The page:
Gemini Investors III, L.P. et al v. RSG, Inc. et al
MEMORANDUM AND ORDER - IT IS HEREBY ORDERED: RSG's motion to dismiss (Filing No. 73 ) is granted. Gemini's complaint is dismissed. Gemini's motion to dismiss (Filing No. 92 ) is granted. RSG's counterclaim (Filing No. 72 ) is dismissed. RSG's motion to strike (Filing No. 77 ) is denied as moot. Ordered by Chief Judge Joseph F. Bataillon. (TEL)
IN THE UNITED STATES DISTRICT COURT
FOR THE DISTRICT OF NEBRASKA
GEMINI INVESTORS III, L.P., and
GEMINI INVESTORS IV, L.P.,
RSG, INC., R GROUP, INC., and
RANDALL S. GOLDEN,
MEMORANDUM AND ORDER
This matter is before the court on the following motions: a motion to dismiss
pursuant to stipulation filed by defendants RSG, Inc., R Group, Inc., and Randall S. Golden
(hereinafter, collectively, “RSG”), Filing No. 73;1 and a motion to dismiss RSG’s
counterclaim filed by plaintiffs Gemini Investors III, L.P., and Gemini Investors IV, L.P.
(hereinafter, collectively, “Gemini”), Filing No. 92.
This action is related to another action in this court, RSG, Inc., R Group, Inc., and
Randall S. Golden v. Sidump'r Trailer Company, Inc., No. 8:06CV507 (hereinafter, “RSG
v. Sidump’r” or “the Sidump'r litigation”). The plaintiffs’ allegations in this case involve the
transaction at issue in the Sidump’r litigation. See RSG v. Sidump’r, Filing No. 123,
Second Amended Counterclaim. This action was transferred to this court from the United
States District Court for the District of Minnesota in response to RSG’s motion to dismiss
or transfer venue. See Filing No. 26, Memorandum Opinion and Order. Early in this
Also pending is RSG’s m otion to strike Gem ini’s response, im properly denom inated an “objection,”
to RSG’s m otion to dism iss, Filing No. 77. That m otion is prem ised on Gem ini’s failure to file a brief. The
deficiency has since been corrected and the m otion will accordingly be denied as m oot.
litigation, RSG moved to dismiss, contending that Gemini’s direct action against RSG was
barred since, as a shareholder of Sidump’r, it only had a derivative suit. See Filing No. 16,
RSG’s Brief in Support of Motion to Dismiss. It further asserted that Gemini lacked
standing to assert Sidump’r’s claims and argued that it was not the real party in interest.
This court denied RSG’s motion to dismiss, finding that the alleged misrepresentations at
issue in this case were made to Gemini as a potential investor before the corporate entity
was created. Filing No. 49, Memorandum and Order at 5-6.
Before filing an answer, RSG moved to consolidate the two cases, arguing that the
two actions involved the same nucleus of operative facts and that, as majority shareholders
of Sidump’r, Gemini was in control of the parallel proceedings in the Sidump’r litigation.
Filing No. 56, RSG’s Brief in Support of Motion to Consolidate.
In order to avoid delaying the Sidump’r litigation and risk multiple jury verdicts on
similar factual allegations, the parties entered into a stipulation wherein Gemini agreed to
be bound in this case by the judgment in the Sidump’r litigation and RSG agreed to
withdraw its motion to consolidate the two actions.
See Filing No. 68, Stipulation.
Specifically, Gemini agreed that:
If Sidump’r Trailer Company, Inc., does not substantially prevail on one or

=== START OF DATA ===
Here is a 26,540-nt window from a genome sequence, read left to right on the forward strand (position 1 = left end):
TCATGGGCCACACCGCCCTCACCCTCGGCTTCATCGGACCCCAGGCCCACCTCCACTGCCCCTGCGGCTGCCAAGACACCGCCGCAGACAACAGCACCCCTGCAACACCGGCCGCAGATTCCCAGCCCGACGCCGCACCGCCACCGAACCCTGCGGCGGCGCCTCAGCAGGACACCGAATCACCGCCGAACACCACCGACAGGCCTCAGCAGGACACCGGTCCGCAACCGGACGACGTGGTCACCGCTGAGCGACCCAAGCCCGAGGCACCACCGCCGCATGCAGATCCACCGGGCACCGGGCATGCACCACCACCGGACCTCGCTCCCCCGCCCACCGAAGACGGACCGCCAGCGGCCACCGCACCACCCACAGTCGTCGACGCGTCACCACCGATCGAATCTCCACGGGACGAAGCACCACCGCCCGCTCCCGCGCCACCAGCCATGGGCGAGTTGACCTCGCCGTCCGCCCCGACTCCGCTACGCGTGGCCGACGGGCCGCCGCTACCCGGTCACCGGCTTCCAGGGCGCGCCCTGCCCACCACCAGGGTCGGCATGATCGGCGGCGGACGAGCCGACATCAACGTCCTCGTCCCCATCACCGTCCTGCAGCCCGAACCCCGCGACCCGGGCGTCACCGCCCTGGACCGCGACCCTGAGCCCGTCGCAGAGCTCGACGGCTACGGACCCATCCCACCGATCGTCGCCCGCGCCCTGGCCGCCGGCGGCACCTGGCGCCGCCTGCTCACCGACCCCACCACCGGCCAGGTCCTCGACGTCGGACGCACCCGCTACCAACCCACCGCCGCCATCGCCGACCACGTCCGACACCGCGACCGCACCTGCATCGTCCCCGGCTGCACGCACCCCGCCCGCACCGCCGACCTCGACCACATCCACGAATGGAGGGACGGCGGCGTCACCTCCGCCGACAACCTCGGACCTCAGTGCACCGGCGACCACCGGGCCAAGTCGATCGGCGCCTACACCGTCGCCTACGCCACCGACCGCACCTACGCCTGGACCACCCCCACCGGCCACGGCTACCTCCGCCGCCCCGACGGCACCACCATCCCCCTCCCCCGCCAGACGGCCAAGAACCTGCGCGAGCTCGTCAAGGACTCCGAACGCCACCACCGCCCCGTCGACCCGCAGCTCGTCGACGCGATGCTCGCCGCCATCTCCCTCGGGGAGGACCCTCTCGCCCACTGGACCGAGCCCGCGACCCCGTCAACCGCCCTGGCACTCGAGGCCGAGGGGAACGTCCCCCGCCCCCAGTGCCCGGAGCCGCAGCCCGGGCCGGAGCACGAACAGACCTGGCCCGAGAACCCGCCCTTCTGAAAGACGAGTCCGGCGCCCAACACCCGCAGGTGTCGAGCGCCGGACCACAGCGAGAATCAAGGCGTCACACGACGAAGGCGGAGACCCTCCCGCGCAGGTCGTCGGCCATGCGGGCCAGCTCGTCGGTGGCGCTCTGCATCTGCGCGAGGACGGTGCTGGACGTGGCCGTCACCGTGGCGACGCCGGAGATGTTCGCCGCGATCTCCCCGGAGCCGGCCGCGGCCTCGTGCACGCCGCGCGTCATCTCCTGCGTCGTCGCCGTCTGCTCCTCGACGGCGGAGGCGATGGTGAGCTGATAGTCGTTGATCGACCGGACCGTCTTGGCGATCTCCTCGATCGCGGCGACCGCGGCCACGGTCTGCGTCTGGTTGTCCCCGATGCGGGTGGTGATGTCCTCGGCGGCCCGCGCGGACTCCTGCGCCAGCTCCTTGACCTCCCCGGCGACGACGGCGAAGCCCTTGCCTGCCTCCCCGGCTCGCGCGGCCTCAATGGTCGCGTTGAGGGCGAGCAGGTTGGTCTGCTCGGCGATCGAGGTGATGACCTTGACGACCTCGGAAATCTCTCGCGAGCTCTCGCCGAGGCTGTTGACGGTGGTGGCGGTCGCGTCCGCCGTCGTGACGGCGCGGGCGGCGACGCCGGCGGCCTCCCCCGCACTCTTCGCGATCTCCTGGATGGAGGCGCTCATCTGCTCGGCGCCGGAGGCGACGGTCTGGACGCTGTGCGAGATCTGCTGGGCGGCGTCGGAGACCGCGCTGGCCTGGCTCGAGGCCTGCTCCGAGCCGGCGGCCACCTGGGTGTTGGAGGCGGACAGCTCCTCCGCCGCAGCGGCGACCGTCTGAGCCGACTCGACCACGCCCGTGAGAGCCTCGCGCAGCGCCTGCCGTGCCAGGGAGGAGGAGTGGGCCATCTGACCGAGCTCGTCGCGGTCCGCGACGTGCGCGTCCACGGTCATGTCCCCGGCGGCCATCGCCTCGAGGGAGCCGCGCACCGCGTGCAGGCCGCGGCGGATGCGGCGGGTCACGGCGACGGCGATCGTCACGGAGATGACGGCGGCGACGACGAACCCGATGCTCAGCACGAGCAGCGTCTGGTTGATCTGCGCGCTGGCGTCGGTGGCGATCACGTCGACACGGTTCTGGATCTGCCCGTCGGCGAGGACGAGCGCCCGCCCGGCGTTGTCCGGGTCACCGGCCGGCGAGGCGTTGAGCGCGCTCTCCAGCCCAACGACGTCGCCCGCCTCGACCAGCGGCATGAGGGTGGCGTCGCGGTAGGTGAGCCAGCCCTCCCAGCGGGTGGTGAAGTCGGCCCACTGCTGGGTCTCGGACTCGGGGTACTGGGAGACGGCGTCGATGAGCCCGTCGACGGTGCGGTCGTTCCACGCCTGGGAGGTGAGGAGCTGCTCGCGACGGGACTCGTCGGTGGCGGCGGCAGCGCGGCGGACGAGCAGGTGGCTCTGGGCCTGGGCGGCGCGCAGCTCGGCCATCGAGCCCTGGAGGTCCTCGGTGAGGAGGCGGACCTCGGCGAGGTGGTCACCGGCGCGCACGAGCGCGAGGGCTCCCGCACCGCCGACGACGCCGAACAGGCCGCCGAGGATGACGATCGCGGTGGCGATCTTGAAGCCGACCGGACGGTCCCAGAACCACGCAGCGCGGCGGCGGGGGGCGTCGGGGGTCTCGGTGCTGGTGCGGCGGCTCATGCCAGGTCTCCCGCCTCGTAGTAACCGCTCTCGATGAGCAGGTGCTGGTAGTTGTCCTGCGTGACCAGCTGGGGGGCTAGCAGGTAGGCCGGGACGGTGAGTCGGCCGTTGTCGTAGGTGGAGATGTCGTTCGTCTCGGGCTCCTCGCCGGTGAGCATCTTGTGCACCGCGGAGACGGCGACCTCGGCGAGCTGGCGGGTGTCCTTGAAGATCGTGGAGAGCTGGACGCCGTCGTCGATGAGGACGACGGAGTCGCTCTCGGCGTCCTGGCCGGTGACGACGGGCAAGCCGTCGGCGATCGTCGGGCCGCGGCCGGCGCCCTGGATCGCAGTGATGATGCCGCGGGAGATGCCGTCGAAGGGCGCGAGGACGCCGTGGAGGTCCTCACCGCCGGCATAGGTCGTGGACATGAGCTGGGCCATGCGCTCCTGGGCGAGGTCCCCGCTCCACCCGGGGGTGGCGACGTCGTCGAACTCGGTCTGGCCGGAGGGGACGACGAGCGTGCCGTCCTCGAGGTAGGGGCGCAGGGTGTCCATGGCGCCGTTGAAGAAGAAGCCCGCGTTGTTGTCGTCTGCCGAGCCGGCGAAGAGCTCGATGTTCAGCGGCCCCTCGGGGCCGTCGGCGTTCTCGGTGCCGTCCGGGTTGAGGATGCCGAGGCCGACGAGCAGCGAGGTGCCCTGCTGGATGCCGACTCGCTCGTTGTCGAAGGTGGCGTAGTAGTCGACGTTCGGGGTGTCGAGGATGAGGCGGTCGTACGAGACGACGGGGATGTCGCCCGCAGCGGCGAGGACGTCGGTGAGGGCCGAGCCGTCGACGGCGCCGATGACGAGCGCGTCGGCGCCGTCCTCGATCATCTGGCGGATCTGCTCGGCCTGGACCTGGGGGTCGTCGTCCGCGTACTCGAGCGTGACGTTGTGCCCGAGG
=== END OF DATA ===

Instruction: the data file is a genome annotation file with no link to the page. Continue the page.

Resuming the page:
more of Counterclaim Counts 2 [fraudulent misrepresentation], 3 [fraudulent
concealment], 4 [fraudulent nondisclosure] and 5 [negligent
misrepresentation] set forth in [Sidump’r’s] Second Amended Counterclaim
filed in the Sidump’r Litigation against a Golden Party, then the Gemini
Parties’ claims against that Golden Party in this action shall be dismissed
Id. at 2. The words “not substantially prevail” were defined in the Stipulation to mean either
that the claims were “dismissed or Sidump’r Trailer Company, Inc. recovers a judgment for
nominal damages only.” Id. Gemini further agreed to be bound by all legal determinations
made by the court in the Sidump’r Litigation, whether made on summary judgment, pretrial
motions, or during trial, “except to the extent that such legal determinations shall be
reversed or vacated on appeal in the Sidump’r Litigation.” Id.
The Sidump’r litigation was tried to the court and a jury from April 6, 2010, to April
16, 2010. At the close of evidence, the court dismissed all but two of Sidump’r’s fraudulent
misrepresentation and fraudulent concealment claims and submitted the two remaining
claims to the jury for determination. See RSG v. Sidump’r, No. 8:06CV507, Filing No. 303,
Memorandum and Order at 4; Filing No. 296, Verdict at 2. Gemini opposes the motion,
contending that it is premature in light of RSG’s motion to amend findings in the other case.
Shortly after the judgment was entered in the Sidump’r litigation, RSG filed a
counterclaim in this action, alleging malicious prosecution and tortious interference with a
contract by Gemini, and also seeking to “pierce the corporate veil.” Filing No. 72. RSG
alleges that Gemini has an 80% ownership interest in Sidump’r and seeks damages in the
amount of $967,655.30 for attorney fees incurred in the successful defense against
Sidump’r’s allegedly frivolous counterclaims in the Sidump’r litigation. Id. at 3, 6. The
allegations of tortious interference with a contract involve the Transaction Services
Agreement (“TSA”) and Side Letter Agreement between Randy Golden and Sidump’r that
were the subjects of the Sidump’r litigation. RSG alleges that Gemini “interfered with the
TSA by abetting and causing Sidump’r to materially breach the TSA.” It seeks director’s
payments of $50,000 for breach of the side agreement and $104,500 (the amount of the
court’s judgment against Sidump’r in the other litigation) for breach of the agreement to
furnish Randy Golden two Sidump’r trailers. Id. at 8. Further, RSG alleges that Gemini
caused Sidump’r to make fraudulent conveyances to Gemini in the amount of $180,996.11,
when Gemini knew or had reason to know that Sidump’r was insolvent at the time of the
Gemini moves to dismiss RSG’s counterclaim for lack of jurisdiction and failure to
state a claim. It argues that RSG’s counterclaim is an improper attempt to enforce the